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Tax Reform

It has been more than seven years since the financial crisis rocked our nation’s economy, but the fiscal challenges still facing our nation are innumerable.  Economic growth is underwhelming, families’ homes remain in foreclosure, paychecks cannot keep up with rising costs, students continue to struggle with skyrocketing tuition, and millions of hardworking taxpayers are seeing their medical costs increase as a result of President Obama’s health care law.  Regrettably, the President and his party have turned to more taxes, more spending, and more regulation in an attempt to address these issues. 

Conversely, for four straight years in my capacity as Budget Committee Chairman, I introduced and passed budgets that would have set comprehensive tax reform in motion.  The Fiscal Year 2015 budget, “The Path to Prosperity,” would have simplified the tax code to make it fairer for American families and businesses.  Our plan would have reduced the corporate tax rate to 25 percent and transitioned the tax code to a more competitive system of taxation, creating a level playing field between American businesses and their foreign competitors, which would help keep jobs in the U.S.  The tax code for individuals would also have been simplified, consolidating the current seven individual-income-tax brackets into two brackets—setting the first bracket at 10 percent and the top bracket at 25 percent.  Economists have shown that lowering overall rates and broadening the tax base will promote economic growth and support job creation the private sector.

Our tax system should be simple, fair, and promote economic growth; but the U.S. tax code fails on all three counts.  It is notoriously complex, patently unfair, highly inefficient, and is littered with special interest loopholes that need to be eliminated.  The tax code's complexity distorts decisions to work, save, and invest, which leads to slower economic growth, lower wages, and diminished job creation.  It is estimated that individuals, families, and employers spend over 6 billion hours and over $160 billion a year trying to understand a labyrinth of rules.  Over the past decade, more than 4,400 changes have been made to the tax code, which averages to more than one per day.  This budget proposed to solve these problems by calling for a reformed tax code.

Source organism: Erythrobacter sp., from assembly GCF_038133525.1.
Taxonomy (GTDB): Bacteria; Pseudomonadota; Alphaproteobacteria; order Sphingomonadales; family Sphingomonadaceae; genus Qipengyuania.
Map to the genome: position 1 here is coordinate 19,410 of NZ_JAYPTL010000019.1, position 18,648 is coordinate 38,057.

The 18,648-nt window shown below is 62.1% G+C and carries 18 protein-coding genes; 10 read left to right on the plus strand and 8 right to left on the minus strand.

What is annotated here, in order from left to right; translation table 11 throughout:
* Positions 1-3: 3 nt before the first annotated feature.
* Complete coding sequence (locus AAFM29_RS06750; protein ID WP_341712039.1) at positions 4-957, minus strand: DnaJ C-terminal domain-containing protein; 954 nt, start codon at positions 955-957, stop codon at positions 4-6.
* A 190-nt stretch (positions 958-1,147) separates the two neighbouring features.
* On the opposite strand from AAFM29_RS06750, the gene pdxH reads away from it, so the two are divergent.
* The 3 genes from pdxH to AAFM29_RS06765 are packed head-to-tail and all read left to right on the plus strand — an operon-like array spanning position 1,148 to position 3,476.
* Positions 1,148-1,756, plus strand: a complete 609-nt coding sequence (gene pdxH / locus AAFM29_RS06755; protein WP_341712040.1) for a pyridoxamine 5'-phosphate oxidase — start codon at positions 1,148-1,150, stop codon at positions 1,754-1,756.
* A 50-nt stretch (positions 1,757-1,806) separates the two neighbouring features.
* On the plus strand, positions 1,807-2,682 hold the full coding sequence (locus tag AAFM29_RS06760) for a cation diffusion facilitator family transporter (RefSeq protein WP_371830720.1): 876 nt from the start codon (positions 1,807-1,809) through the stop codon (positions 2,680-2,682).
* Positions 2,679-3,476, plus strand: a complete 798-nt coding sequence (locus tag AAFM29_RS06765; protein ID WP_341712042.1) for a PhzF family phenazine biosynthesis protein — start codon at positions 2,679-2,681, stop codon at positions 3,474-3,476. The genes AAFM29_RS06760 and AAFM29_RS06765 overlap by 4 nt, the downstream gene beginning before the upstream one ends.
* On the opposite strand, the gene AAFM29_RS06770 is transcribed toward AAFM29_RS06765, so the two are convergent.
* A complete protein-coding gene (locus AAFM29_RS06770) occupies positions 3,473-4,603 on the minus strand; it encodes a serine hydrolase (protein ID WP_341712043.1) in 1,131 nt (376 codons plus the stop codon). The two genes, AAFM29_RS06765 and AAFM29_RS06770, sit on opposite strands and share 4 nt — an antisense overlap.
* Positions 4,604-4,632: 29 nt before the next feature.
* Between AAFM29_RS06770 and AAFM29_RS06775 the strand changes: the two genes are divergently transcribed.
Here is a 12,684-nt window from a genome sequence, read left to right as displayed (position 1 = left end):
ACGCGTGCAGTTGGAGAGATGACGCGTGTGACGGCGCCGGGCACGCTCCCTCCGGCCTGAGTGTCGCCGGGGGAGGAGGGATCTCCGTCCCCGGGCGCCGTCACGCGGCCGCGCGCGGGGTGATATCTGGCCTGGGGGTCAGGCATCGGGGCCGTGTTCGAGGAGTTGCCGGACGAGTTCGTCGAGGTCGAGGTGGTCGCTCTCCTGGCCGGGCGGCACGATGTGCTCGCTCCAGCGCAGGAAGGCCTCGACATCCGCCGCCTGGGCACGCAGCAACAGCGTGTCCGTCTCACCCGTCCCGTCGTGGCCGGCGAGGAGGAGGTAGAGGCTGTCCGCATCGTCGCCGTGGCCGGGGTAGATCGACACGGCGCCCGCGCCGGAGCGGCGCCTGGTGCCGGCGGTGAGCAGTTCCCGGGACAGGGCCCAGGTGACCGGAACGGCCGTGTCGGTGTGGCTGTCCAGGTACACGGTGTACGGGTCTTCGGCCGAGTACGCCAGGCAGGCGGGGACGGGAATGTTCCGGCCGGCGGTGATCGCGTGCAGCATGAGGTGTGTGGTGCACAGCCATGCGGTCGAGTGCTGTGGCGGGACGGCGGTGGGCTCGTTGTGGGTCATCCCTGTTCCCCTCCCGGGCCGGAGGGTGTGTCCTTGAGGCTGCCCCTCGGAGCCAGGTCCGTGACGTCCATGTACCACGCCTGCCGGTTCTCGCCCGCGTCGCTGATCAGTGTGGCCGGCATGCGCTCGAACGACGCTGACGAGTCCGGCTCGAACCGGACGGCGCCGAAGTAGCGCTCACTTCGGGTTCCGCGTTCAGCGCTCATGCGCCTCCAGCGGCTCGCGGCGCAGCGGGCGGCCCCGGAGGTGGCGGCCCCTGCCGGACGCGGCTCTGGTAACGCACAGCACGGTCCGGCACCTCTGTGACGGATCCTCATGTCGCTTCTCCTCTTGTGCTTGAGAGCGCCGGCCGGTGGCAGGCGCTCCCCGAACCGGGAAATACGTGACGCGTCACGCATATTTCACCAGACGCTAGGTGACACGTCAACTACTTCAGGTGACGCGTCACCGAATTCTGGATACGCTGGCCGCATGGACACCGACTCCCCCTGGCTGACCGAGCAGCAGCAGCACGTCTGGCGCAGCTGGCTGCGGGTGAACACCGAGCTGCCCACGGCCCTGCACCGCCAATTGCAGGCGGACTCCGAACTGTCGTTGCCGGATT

Currently, the U.S. corporate tax rate is 39.1 percent—the highest marginal rate in the industrialized free world.  Additionally, the top federal rate on smaller, unincorporated businesses reaches 44.6 percent.  Roughly half of private-sector employment is derived from these businesses—such as partnerships, S corporations, and sole proprietorships. These high tax rates discourage investment and job creation, distort business activity, and put American businesses at a competitive disadvantage.  It is also important to note that in Wisconsin approximately 9 out of 10 businesses file their taxes as individuals.  These small businesses, known as "sub-chapter S corporations," limited liability corporations (LLCs) and partnerships employ more than half of all private sector workers.  Today, two-thirds of net new jobs in America are created by small business.  At the same time our foreign competitors are lowering taxes, which means if we wish to remain competitive, we need to lower tax rates – not raise them as the President has proposed.  By making the tax code more conducive to innovation and investment, we can stimulate job growth and get the economy back on the road to recovery. 

I think that reforming the tax code is one of the most important domestic policies goals we can accomplish.  To do so, I will advocate for a tax system that is simpler, flatter, and fairer for all Americans.  We need reforms that enable small businesses to expand, families to save for their future, and individuals to keep as much of their hard-earned pay as possible.  I remain committed to tax reform and I look forward to working with my colleagues on both sides of the aisle to enact meaningful changes to our current system.